Recent updates to the Traverse have been minimal. In 2020, the four-cylinder engine option was dropped to make the 3.6-liter V6 standard across all trims.

Additionally, the infotainment system was upgraded to GM’s Infotainment 3 system, and several new color options were added to the optional list.

For the 2022 model year, Chevy tweaked the exterior styling on the Traverse to give it a sleeker appearance, added wireless Apple CarPlay and Android Auto connectivity, and an improved suite of driver-assist tech that’s standard on all models (highlights include automatic emergency braking with pedestrian detection, lane-departure warning, and lane-keep assist; adaptive cruise control is now optional on additional trims.

View 2nd Generation Listings

2009 - 2017 Chevrolet Traverse (1st Generation)

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The Traverse was designed as a replacement for both the TrailBlazer and Uplander minivan. It made its debut in arguably one of the worst times in automotive history – 2008 – and went on sale as a 2009 model.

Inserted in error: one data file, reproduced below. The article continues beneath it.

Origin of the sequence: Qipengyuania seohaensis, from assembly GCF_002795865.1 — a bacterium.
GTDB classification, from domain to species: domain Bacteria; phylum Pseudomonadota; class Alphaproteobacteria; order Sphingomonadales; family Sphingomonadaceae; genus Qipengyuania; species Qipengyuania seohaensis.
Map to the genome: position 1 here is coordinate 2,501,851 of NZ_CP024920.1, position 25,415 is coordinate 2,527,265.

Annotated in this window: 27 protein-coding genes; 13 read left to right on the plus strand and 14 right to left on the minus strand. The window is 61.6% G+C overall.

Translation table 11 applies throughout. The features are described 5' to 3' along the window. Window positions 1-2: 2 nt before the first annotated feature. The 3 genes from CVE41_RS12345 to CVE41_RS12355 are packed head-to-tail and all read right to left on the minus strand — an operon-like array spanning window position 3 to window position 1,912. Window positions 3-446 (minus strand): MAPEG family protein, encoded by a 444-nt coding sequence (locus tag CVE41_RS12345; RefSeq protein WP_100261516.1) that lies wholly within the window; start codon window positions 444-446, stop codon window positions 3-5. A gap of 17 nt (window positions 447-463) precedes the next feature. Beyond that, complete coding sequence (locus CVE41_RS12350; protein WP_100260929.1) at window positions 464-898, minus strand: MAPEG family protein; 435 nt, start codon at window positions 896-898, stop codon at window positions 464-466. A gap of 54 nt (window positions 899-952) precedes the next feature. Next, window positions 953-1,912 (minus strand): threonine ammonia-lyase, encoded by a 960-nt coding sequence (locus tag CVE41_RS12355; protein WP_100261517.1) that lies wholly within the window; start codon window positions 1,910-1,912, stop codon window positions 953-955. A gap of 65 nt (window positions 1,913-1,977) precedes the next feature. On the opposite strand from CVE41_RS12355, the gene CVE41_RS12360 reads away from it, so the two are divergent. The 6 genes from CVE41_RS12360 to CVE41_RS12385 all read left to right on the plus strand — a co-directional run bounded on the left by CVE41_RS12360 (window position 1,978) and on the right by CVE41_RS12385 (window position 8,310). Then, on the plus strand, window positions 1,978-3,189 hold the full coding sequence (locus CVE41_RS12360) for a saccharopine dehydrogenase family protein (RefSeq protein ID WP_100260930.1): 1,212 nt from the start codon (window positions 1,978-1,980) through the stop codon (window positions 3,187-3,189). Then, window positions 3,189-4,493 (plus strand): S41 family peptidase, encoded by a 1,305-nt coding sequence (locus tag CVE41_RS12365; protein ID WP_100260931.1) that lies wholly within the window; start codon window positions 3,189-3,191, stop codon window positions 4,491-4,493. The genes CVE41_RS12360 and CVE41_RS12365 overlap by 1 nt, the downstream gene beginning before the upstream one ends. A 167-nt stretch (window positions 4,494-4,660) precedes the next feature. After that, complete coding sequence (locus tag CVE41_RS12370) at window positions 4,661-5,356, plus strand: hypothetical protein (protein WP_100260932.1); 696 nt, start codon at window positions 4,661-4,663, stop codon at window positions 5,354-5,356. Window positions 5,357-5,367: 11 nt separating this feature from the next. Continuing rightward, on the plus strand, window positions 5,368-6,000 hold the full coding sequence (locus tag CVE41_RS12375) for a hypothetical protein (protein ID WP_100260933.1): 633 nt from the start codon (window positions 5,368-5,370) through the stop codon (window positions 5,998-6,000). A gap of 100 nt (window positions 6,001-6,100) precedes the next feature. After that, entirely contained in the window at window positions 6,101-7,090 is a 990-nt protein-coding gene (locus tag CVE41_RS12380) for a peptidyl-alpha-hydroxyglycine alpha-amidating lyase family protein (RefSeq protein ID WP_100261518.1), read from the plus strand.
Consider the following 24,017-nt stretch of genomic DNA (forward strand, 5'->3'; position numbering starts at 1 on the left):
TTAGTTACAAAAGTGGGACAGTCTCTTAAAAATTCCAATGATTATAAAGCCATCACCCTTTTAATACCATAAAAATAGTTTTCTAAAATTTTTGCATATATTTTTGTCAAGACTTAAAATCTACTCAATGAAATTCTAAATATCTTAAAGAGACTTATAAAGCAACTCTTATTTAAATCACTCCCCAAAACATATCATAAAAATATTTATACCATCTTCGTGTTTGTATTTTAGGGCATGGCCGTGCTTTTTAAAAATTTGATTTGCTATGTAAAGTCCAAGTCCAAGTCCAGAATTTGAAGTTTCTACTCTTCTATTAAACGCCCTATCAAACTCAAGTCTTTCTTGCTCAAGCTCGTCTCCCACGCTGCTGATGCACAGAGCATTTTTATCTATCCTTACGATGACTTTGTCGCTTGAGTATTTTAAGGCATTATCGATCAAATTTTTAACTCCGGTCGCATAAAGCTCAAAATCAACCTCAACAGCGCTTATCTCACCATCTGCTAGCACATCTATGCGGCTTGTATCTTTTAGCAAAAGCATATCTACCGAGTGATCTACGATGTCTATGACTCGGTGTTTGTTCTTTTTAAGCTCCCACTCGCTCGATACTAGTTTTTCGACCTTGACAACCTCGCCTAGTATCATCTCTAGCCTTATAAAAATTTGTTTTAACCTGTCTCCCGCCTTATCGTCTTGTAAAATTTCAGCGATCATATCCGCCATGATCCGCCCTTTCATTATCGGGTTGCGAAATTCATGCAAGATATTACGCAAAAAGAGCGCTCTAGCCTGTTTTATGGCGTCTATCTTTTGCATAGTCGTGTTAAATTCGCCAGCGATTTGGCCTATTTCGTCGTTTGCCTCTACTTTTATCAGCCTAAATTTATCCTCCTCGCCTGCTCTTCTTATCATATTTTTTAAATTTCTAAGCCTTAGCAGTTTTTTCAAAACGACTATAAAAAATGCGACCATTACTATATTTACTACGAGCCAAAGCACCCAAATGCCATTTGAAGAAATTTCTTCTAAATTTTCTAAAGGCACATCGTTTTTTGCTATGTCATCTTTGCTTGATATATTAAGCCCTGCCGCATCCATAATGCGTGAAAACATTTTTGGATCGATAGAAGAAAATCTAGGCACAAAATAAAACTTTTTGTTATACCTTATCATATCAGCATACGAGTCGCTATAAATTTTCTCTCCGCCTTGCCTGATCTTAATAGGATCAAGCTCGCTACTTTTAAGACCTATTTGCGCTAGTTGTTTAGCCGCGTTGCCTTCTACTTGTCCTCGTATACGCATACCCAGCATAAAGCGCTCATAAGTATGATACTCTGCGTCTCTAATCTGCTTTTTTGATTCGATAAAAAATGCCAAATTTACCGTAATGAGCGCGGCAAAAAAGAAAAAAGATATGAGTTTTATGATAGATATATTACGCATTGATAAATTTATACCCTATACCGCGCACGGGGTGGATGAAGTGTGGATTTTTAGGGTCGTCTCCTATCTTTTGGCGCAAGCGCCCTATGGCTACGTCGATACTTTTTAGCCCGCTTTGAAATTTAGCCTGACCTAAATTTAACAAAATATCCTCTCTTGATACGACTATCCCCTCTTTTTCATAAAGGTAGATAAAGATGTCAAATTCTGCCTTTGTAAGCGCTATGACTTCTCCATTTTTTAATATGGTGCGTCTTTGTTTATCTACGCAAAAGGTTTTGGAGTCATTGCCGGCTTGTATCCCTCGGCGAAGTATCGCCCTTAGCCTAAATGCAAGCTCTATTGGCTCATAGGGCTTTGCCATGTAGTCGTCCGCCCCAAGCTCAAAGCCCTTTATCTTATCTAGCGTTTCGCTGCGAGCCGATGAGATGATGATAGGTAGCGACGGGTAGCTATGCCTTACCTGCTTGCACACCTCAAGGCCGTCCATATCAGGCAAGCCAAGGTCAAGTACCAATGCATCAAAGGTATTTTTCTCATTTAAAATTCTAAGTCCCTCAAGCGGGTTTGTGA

Reviewers praised it for its sleek design, quiet ride, and outstanding safety ratings, earning five stars on all crash tests with the exception of a four-star rating for its rollover test.

Although it was never designed to have traditional SUV off-roading abilities, it was still very versatile with both a front-wheel-drive and all-wheel-drive option available and designed to have a more car-like ride than many other SUVs of the time. In many ways, it helped set the tone for the crossover SUV market that is booming today, and it did a good job bridging the gap between the SUV and minivan models it replaced.

Only one engine and one transmission were offered in the Traverse: A 3.6-liter V6 engine and a six-speed automatic transmission. Initially, the lower-end LS and LT Traverse models had lower power outputs with 281 horsepower and 266 lb-ft of torque.